The ADAGE that there s no such thing as a stupid question took heavy damage in the Gulf War. Henry Allen said it perfectly in the Washington Post Feb. 21: "The Persian Gulf press briefings are making reporters look like fools, nitpickers, and egomaniacs . . . dinner party commandos, slouching inquisitors, college-spitball artists . . . a whining, self-righteous, upper- middle-class mob...."
Let it be noted that much of the news coverage was very good, and some of it was excellent. Radio and television carried the briefings from Riyadh and the Pentagon, uncut and without commercial interruption. For the most part, their expert analysts really were experts. When reporters stuck to reporting the news, they generally did a commendable job of it.
Unfortunately, those qualities were often eclipsed by the arrogance, incompetence, and bias demonstrated by more than a few reporters, correspondents, and news show moderators.
Colman McCarthy of the Washington Post staked out the low ground in a Feb. 17 column that sneered at US airmen as "fearless warriors" conducting an "aerial massacre" at small risk to themselves in "a coward's air war."
McCarthy, however, is an extreme example. Such diatribes must be factored out if one wishes to reach useful conclusions about why workaday journalism in the Gulf War deteriorated so often into Nitwitness News.
Some of it was the sheer incompetence and ignorance of amateur war correspondents. The defense world was deeply impressed by the unprecedented feat of a missile knocking another missile out of the sky, but when one of the Iraqi Scuds got through, a National Public Radio analyst yawned that "three out of four is not very good. "
At times the comments from the amateurs were so dumb that they were funny, but the more important explanations of the Nitwitness News phenomenon lie in the prevailing psychology of the news media.
Contrary to popular belief, the working press is seldom consumed by a desire "to sell newspapers." Reporters may be motivated by idealism, dreams of a Pulitzer Prize, or a few extra minutes of airtime, but they cultivate an active disregard for circulation, advertising, and other economic considerations.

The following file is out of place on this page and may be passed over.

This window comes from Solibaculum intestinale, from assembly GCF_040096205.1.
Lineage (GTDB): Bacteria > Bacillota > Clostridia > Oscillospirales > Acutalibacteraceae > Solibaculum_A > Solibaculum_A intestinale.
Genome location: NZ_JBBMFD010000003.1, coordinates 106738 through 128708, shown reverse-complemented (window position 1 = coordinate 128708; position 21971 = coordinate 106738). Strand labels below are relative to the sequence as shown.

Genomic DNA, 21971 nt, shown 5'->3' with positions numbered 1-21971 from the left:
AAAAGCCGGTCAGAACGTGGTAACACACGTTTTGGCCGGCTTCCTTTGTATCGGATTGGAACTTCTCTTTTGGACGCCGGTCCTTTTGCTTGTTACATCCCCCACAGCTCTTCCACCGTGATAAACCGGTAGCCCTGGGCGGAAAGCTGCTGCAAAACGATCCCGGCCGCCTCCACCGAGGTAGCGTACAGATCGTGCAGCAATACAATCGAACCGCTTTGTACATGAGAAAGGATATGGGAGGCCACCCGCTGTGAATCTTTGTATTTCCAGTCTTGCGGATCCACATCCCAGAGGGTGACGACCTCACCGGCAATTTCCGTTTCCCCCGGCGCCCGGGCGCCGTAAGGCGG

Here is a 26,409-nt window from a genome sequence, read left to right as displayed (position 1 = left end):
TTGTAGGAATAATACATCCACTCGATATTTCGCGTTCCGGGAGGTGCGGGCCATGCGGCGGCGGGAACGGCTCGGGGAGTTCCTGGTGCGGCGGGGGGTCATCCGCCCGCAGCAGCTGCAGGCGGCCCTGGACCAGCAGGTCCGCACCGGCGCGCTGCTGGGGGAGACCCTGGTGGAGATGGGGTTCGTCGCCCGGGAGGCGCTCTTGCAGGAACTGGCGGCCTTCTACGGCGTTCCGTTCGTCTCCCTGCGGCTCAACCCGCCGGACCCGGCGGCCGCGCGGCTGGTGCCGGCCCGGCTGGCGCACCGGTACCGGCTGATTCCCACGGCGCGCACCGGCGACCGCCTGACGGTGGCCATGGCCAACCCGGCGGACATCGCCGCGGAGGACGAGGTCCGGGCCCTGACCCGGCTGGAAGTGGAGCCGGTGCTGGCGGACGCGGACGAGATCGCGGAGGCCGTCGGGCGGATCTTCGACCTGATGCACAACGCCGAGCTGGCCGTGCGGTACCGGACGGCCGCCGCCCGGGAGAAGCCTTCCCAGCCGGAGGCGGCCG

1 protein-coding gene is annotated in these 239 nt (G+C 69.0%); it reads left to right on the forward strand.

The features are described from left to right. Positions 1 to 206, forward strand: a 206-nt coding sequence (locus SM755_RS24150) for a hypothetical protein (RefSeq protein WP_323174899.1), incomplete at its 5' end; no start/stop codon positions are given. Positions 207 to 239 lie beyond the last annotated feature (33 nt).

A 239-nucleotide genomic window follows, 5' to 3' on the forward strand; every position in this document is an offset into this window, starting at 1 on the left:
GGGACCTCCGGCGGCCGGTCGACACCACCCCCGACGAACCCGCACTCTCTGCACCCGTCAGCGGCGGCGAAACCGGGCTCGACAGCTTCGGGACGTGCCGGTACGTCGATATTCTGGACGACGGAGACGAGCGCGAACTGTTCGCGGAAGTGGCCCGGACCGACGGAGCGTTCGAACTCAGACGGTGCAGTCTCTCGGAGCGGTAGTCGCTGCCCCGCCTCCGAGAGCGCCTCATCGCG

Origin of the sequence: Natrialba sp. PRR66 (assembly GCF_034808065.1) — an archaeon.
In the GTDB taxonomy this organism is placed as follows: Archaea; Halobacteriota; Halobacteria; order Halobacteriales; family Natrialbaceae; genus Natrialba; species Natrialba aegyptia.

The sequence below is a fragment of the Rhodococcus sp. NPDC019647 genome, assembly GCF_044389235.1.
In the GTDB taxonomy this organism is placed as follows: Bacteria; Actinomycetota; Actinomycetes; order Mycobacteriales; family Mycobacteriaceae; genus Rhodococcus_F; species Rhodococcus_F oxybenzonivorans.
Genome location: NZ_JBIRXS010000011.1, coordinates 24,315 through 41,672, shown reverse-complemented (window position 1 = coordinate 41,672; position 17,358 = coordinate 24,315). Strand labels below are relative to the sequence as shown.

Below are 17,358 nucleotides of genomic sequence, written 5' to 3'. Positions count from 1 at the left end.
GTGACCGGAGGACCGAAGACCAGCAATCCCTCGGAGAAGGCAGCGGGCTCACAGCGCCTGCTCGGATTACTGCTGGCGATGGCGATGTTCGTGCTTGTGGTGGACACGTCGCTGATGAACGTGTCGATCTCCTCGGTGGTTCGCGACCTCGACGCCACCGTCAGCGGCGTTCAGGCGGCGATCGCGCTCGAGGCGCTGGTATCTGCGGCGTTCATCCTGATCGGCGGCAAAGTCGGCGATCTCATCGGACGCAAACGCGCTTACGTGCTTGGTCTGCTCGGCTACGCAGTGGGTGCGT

Reporters like to envision themselves as champions of the public. Writing in Newsweek Feb. 25, Walter Cronkite charged that "the US military in Saudi Arabia is trampling on the American people's right to know." According to the polls, the public figured the media had all the information they needed to report the war. That, Mr. Cronkite said, "can only be because the press has failed to make clear the public's stake in the matter."
Could it be instead that the public has not appointed Mr. Cronkite to determine its informational requirements and understands the situation better than Mr. Cronkite believes? As the Jacksonville, Fla., Times-Union asked in an editorial, "Why does a farmer in Nebraska or a cabbie in Manhattan need to know exactly how many A-10 Thunderbolts are stationed northwest of Jubayl?"
Given their chance to ask questions, reporters went mostly after speculation, irrelevancies, and excruciating detail. In one instance, they clamored for a description of the markings by which pilots recognized traffic on the ground as allied rather than enemy vehicles.
Columnists Jack Anderson and Dale Van Atta argue that media performance at the briefings was somehow a natural consequence of keeping reporters "corralled" in Riyadh and limiting press pools in the field to 100 or so, a ratio they compute at one journalist per 5,000 soldiers.
Whatever the forensic merits of that theory, pool reports and other sources were obviously providing the basic facts and a great many details about the war to anyone who wanted them.
As quoted by Editor & Publisher, house organ of the trade, David Lamb of the Los Angeles Times complained that "pool reporting tends to dilute individual creativity." In that, Mr. Lamb came close to spilling the beans.
The road to glory and airtime is not paved with the ordinary facts unless one has them before the other reporters do. A large portion of the 1,400-member media contingent in Saudi Arabia and their counterparts operating in the Pentagon and elsewhere wanted scoops and exclusives. They wanted to be creative.
The military and the media dislike and distrust each other. The hostility is deep-rooted and has grown steadily worse over the past 20 years.
Some reporters expected--and obviously wanted--to catch the military in lies or malfeasance. Many of the military officials expected sabotage from the media. Some of what we saw on television was sparks from that friction.
The Nitwitness News drill did not help that relationship. The military will almost certainly take it as confirmation of its suspicions. That's a shame, because the media are not a monolithic "They," and many reporters performed responsibly and well during the Gulf War.
What the media learned from the experience remains to be seen.
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